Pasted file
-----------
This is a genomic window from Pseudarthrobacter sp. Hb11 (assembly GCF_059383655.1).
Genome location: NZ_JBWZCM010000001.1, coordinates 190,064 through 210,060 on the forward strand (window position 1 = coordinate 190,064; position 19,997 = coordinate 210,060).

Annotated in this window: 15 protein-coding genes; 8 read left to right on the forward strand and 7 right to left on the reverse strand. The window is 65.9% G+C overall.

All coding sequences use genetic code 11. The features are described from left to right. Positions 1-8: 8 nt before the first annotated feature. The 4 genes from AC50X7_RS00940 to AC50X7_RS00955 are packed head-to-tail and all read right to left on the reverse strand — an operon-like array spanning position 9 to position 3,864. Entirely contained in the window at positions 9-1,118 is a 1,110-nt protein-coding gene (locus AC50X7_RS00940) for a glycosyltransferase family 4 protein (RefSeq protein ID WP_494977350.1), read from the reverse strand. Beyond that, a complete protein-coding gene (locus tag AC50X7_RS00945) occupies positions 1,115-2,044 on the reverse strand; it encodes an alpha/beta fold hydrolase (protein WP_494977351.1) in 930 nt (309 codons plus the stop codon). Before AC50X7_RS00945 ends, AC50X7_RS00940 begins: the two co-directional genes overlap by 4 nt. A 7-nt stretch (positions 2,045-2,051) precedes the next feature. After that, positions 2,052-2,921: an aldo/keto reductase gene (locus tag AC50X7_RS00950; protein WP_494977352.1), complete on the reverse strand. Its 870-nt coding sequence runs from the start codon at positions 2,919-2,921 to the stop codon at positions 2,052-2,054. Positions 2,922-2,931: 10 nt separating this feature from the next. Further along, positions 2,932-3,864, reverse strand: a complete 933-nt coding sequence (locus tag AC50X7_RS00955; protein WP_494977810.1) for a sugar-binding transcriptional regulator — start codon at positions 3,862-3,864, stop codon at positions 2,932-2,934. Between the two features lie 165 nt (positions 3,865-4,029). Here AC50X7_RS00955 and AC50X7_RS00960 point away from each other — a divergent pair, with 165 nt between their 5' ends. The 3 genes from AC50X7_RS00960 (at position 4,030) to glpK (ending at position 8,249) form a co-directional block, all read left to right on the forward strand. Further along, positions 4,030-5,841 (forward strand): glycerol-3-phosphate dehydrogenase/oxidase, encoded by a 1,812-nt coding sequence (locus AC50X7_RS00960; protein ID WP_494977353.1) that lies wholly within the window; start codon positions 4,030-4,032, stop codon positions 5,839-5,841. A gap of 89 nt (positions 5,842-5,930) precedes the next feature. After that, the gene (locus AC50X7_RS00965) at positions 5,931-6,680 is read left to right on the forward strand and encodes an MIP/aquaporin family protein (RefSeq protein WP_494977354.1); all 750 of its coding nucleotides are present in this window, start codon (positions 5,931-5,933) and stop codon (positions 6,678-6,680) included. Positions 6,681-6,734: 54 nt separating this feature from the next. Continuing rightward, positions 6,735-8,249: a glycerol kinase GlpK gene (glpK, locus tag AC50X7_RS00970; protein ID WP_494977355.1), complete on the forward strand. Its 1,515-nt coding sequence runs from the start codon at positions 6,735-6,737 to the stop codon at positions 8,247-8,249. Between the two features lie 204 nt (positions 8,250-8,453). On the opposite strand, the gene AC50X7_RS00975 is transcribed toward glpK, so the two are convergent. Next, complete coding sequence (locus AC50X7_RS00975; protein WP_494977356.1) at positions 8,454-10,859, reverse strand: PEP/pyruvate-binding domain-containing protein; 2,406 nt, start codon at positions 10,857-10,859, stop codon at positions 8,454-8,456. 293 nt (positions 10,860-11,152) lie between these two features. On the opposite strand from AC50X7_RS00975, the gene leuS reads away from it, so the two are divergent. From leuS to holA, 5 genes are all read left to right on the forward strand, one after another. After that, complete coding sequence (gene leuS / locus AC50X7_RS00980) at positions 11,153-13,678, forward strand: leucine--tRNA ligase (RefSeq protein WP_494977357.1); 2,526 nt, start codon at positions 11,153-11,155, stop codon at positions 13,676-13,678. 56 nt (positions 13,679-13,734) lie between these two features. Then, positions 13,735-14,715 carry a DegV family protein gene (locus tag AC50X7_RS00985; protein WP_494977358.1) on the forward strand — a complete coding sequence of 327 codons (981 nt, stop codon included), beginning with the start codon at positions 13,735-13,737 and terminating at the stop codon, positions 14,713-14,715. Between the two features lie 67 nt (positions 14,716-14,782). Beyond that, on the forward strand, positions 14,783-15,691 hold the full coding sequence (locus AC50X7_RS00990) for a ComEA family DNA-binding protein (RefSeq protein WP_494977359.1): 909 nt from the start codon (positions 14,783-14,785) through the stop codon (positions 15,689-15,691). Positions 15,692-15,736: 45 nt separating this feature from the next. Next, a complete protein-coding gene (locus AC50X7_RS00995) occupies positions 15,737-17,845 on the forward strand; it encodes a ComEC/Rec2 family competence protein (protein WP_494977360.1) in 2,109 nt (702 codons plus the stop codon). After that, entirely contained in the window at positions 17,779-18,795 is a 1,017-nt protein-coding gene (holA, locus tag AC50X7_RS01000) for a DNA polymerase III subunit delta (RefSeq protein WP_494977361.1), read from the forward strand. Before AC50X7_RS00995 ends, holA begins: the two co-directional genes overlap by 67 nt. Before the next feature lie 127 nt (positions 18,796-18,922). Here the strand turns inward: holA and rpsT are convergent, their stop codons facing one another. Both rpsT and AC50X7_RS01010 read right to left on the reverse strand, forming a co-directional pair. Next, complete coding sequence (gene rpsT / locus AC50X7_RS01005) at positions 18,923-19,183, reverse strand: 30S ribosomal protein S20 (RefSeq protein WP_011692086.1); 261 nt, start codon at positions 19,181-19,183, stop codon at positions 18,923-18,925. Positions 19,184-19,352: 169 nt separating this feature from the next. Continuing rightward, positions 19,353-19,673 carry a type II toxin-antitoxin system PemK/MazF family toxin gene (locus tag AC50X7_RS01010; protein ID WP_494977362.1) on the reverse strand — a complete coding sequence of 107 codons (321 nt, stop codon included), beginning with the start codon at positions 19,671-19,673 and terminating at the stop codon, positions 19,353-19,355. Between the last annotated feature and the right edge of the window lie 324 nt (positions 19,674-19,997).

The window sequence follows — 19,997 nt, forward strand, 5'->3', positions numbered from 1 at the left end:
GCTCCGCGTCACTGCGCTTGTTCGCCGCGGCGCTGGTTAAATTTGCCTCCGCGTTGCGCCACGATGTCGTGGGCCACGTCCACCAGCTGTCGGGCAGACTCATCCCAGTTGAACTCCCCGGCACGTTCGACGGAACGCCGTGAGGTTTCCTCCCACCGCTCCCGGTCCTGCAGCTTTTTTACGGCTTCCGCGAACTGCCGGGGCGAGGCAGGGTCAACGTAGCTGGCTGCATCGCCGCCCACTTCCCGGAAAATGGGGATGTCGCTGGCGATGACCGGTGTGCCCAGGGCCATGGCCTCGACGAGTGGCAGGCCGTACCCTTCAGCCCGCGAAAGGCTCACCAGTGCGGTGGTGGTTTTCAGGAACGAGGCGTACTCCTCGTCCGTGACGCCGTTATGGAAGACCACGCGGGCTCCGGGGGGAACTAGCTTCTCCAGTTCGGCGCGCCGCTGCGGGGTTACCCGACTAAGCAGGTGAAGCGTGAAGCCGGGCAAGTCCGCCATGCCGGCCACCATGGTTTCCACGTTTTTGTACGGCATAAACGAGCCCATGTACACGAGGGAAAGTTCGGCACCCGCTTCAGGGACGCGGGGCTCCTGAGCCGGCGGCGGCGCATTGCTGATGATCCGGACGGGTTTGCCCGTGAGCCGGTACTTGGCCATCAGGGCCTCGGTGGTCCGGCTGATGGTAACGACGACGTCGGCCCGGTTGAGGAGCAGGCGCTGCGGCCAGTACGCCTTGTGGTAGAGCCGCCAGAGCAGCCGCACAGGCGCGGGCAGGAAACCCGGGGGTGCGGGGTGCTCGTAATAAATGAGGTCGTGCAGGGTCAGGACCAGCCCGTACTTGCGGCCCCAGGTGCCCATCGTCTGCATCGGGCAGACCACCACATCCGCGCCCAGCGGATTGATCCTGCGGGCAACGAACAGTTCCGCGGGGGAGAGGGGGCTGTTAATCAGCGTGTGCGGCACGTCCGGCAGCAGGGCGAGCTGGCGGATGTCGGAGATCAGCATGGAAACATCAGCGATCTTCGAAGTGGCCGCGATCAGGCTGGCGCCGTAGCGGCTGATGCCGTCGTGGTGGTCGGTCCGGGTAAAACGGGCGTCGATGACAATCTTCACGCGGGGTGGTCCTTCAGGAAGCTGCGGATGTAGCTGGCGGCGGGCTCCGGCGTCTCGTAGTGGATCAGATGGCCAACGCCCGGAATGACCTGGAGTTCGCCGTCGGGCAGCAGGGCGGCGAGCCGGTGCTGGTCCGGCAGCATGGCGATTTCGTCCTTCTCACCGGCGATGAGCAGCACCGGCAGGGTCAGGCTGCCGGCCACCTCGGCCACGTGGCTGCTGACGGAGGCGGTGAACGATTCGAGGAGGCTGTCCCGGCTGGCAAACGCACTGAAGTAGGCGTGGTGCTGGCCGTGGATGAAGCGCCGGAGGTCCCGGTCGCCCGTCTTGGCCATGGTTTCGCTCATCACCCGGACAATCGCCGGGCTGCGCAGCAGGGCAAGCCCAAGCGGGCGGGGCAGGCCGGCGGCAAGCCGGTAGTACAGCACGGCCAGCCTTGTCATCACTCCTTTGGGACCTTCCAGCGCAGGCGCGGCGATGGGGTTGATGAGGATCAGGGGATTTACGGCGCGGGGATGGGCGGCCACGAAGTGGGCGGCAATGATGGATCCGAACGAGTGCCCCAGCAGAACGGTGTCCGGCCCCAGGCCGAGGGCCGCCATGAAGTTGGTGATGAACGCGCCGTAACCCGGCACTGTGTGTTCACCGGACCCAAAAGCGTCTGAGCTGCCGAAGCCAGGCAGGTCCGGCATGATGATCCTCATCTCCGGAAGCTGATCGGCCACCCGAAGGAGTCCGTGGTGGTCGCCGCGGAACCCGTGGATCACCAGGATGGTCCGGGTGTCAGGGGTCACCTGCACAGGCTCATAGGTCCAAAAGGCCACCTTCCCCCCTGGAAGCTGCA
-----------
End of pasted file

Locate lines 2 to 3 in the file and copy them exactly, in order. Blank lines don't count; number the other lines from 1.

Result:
Genome location: NZ_JBWZCM010000001.1, coordinates 190,064 through 210,060 on the forward strand (window position 1 = coordinate 190,064; position 19,997 = coordinate 210,060).

Annotated in this window: 15 protein-coding genes; 8 read left to right on the forward strand and 7 right to left on the reverse strand. The window is 65.9% G+C overall.